It is possible that regaining control over Afghanistan may satisfy Pakistan’s marauding ghazis and refocus their attention on an extraordinary catalogue of domestic socio-economic, political and allied problems at home. It would nevertheless lead to an inevitable significant upsurge in Pakistani state-sponsored terror. Hopefully, it would be mainly limited to Kashmir with only an occasional sortie to commit mass murder in the rest of India. Indian politicians could live with such an outcome. Indeed it offers some political advantage to the medley of political parties who try to galvanize Muslim votes. These terror attacks alarm Muslim voters because of possible retaliation for them and allow India’s visionless political parties to engage in competitive pledges to enhance security for them at elections. But the comprehensive expulsion of India from Afghanistan, a near certainty if Pakistan is back in the saddle, may signal the beginning of more serious woes for India.
Pakistan does not, contrary to the lucre-besotted Jagmohan Dalmiya and the BCCI now making vital diplomatic decisions, seek peace with India. It may decide a periodic breather from intense confrontation is unavoidable, but its goal is to cut India down to size by harming it. The fact that this ardent aspiration has been difficult of achievement is neither here nor there. Pakistan’s very existential raison d’etre has always been war with Hindustan, as numerous memoirs by its civilian and military leaders affirm. Pakistani society and economy are organised for war with India. Indian commentators may believe romance, broadcast on NDTV, will conqueror all, but this is a chimera refuted by periodic body counts across India. India’s highly strung celebrity anchors would have been in for a rude shock had the Pakistanis taken Delhi in 1965, which could have happened reminisced one senior general, who fought in the war, had it not been for General J. N. Chaudhuri’s far-reaching, post-1962 military reforms. These saved India though Zulfikar Ali Bhutto had assured Ayub Khan that India could be humbled in short order after its 1962 debacle. The heroine daughter, doted on by the world and Indian media publicly promised, in her turn, to continue the father’s quest, unleashing a fresh wave of terror against India.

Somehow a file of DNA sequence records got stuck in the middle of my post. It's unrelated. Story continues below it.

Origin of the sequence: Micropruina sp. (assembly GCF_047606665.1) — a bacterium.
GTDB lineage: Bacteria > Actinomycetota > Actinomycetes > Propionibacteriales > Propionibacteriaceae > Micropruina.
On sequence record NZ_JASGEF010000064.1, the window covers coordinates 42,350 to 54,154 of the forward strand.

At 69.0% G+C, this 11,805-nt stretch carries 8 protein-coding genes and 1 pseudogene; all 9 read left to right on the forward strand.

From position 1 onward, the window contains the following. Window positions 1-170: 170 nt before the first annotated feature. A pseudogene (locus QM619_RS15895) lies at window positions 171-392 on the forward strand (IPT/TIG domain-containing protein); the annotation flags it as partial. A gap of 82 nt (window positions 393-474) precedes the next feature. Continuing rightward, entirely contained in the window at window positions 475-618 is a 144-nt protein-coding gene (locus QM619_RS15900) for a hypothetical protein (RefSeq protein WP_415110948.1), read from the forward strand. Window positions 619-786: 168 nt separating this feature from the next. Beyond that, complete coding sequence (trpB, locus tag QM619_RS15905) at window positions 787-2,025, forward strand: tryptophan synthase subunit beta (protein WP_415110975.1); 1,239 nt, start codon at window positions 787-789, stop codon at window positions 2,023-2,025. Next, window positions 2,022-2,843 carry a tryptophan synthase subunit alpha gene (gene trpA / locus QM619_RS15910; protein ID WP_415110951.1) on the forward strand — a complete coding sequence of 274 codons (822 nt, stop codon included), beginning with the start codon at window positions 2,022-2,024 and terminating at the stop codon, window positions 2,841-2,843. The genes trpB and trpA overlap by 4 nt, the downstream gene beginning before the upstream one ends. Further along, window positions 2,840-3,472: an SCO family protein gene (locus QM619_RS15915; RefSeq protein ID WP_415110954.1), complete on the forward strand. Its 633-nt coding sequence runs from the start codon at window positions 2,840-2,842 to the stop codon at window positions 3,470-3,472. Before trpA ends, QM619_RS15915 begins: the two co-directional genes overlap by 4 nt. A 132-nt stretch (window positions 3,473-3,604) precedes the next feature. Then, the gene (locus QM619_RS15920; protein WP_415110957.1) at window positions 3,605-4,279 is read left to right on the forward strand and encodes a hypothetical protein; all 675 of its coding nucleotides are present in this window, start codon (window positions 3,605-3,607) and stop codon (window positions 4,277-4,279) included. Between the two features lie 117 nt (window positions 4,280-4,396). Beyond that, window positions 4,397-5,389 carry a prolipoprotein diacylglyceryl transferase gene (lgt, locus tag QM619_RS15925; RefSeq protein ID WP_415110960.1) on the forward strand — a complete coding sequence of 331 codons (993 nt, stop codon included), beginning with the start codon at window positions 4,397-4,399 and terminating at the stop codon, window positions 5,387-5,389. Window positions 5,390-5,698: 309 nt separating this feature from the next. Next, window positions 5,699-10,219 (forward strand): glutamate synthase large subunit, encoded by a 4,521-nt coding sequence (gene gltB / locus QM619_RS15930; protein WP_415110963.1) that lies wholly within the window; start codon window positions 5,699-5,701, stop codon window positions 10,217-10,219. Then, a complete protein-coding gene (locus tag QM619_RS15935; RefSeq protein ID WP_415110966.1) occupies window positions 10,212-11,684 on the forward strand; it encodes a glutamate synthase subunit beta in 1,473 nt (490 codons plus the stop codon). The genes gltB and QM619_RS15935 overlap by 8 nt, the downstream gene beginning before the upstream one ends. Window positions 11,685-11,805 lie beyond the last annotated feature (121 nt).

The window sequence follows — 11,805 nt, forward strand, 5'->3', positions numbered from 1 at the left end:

Afghanistan is likely to become a cauldron of fire once the Taliban regain power. The ancient rivalry between Shia Iran and the usual Saudi dollar diplomacy, to prompt its sectarian Pakistani counterparts to do their dirty work, will renew the bloody Afghan civil war and restore the reign of vicious warlords. The Taliban imprint might then reach into Central Asia and China’s disaffected Uighurs, with a bevy of Jihadis vying to create their own Caliphate. They may well find sanctuary in Afghanistan’s inaccessible redoubts, armed and fuelled by enraged sentiments for martyrdom. It will hardly be in form for Pakistan and its own ghazi rulers to ignore these ready weapons at hand to unleash horror against India. The Afghan and Pakistan Taliban have become a potent and significantly autonomous regional force whom the military would be well-advised to mobilise and re-direct to continue their thousand-year war against India. An unlimited supply of unemployed teenage martyrs has become available in the Punjab, rendered irate by Saudi-funded seminaries and cynical Pakistan elites fabricating serial allegations of rape and torture by Hindu India. These are dutifully reported and legitimated by Indian and British journalists. The venal calibre of the Pakistani officer corps is on record in the murderous blow-by-blow directions given to the teenage killers in Mumbai during 26/11. Worse still, Chinese ambitions to create a rail link to Iran through Pakistan, and occupied Indian territories, will contribute another dimension of instability.